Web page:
In 2019, MRI-guided linear accelerators (MR-LINACs), a novel form of radiotherapy technology, became more widely available commercially. MR-LINACs offer several theoretical advantages in the context of prostate SBRT, where high accuracy and precision are required. First, MR-LINACs allow direct visualization of the prostate on the delivery platform. The resolution and contrast of standard CT images is suboptimal for visualization, which is why often metal fiducial markers are implanted into the prostate prior to radiotherapy. With MR-LINACs, these are not needed. Second, and perhaps most importantly, the MR-LINACs can monitor the position of the prostate with extremely high frequency (up to four times a second) and can automatically pause radiation delivery if the prostate moves out of a preset boundary. We acquired the MRIdian MR-LINAC from ViewRay, Inc. in late 2019, and it became readily apparent that we could confidently treat the prostate with much tighter margins than we had historically used, on the order of 2 mm.
But a question remained – would a reduction in these margins, from 4 mm (our standard with a CT-guided platform) to 2 mm (with the MR-LINAC) lead to improved outcomes for patients? It may seem self-evident that radiating a smaller volume of tissues will lead to lower toxicity, but the medical field is replete with “good ideas” that ultimately failed to achieve their potential. Thus, given our unique expertise in CT-guided SBRT, our experience with developing and running trials, and our commitment to demonstrating value, we launched the randomized MIRAGE trial (NCT04384770) to demonstrate whether the tightened margins afforded by the MR-LINAC reduced toxicity. Specifically, this trial, which ran from May 2020 to October 2021 and enrolled 156 patients, was designed to evaluate whether acute moderate grade or greater GU toxicity (i.e., grade ≥2) would be reduced as a result of the tighter margins.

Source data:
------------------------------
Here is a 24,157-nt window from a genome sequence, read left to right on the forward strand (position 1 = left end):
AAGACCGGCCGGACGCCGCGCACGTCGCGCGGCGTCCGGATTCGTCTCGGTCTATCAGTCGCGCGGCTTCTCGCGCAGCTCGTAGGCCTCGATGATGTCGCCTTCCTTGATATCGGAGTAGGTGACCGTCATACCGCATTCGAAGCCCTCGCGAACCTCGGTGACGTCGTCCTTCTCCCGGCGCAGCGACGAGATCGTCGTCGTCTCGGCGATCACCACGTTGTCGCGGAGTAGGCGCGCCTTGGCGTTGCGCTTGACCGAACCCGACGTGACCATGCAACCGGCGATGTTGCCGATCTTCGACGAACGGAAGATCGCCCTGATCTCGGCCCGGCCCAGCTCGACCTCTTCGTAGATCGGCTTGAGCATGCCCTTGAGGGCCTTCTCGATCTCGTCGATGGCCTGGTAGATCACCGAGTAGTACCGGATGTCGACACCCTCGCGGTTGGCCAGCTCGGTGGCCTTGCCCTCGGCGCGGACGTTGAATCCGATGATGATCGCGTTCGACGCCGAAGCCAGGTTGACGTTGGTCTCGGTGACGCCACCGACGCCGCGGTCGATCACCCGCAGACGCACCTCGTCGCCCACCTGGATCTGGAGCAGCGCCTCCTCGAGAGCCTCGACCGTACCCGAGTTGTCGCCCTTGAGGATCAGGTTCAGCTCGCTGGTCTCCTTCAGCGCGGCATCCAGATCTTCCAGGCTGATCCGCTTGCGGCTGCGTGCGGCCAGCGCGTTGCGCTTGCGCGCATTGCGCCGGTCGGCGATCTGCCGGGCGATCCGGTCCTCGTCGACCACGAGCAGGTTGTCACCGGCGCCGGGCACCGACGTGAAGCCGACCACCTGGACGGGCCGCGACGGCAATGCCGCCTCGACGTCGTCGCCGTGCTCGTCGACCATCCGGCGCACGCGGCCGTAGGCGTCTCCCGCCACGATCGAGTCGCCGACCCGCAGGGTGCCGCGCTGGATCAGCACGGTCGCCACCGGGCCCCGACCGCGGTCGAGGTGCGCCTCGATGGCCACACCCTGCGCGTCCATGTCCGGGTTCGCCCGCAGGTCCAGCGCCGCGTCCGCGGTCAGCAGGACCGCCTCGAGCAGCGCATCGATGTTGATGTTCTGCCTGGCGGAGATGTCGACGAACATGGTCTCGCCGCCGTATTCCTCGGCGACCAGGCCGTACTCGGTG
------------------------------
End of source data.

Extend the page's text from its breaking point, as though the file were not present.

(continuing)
The primary endpoint results of the trial, published in JAMA Oncology on January 12, 2023, found that this aggressive margin reduction did translate to reduced toxicity. Rates of grade ≥2 GU toxic effects were significantly lower with MRI vs. CT guidance (24.4% vs. 43.4%). Additionally, rates of grade ≥2 toxic effects were also significantly lower with MRI guidance vs. CT guidance (0.0% vs. 10.5%). The percentage of patients who self-reported a substantial increase in urinary symptoms increase was significantly greater with CT guidance at 1 month (19.4% vs 6.8%), as was the percentage of patients who noticed clinically significant impairments in bowel symptoms (50.0% vs. 25.0%).
In summary, the MIRAGE trial primary analysis demonstrates that the use of MRI guidance in the context of prostate SBRT leads to reduced physician-scored and patient-reported urinary and bowel toxicity. This advantage is attributable to MRI guidance allowing enhanced physical precision, with a 2 mm PTV margin around the prostate being targeted rather than a standard-of-care 4 mm PTV margin. Based on the positive results of the MIRAGE trial, we have changed our practice to offering MRI-guided SBRT as our preferred institutional standard of care.
Perhaps the biggest takeaway from the trial is that as we enter the era of precision medicine in oncology, our definition of precision can and should extend beyond the biological precision that comes from a deeper understanding of cancer physiology. Indeed, the MIRAGE trial has shown us that the benefits of physical precision are not illusory, but tangible.
Amar U. Kishan is a radiation oncologist.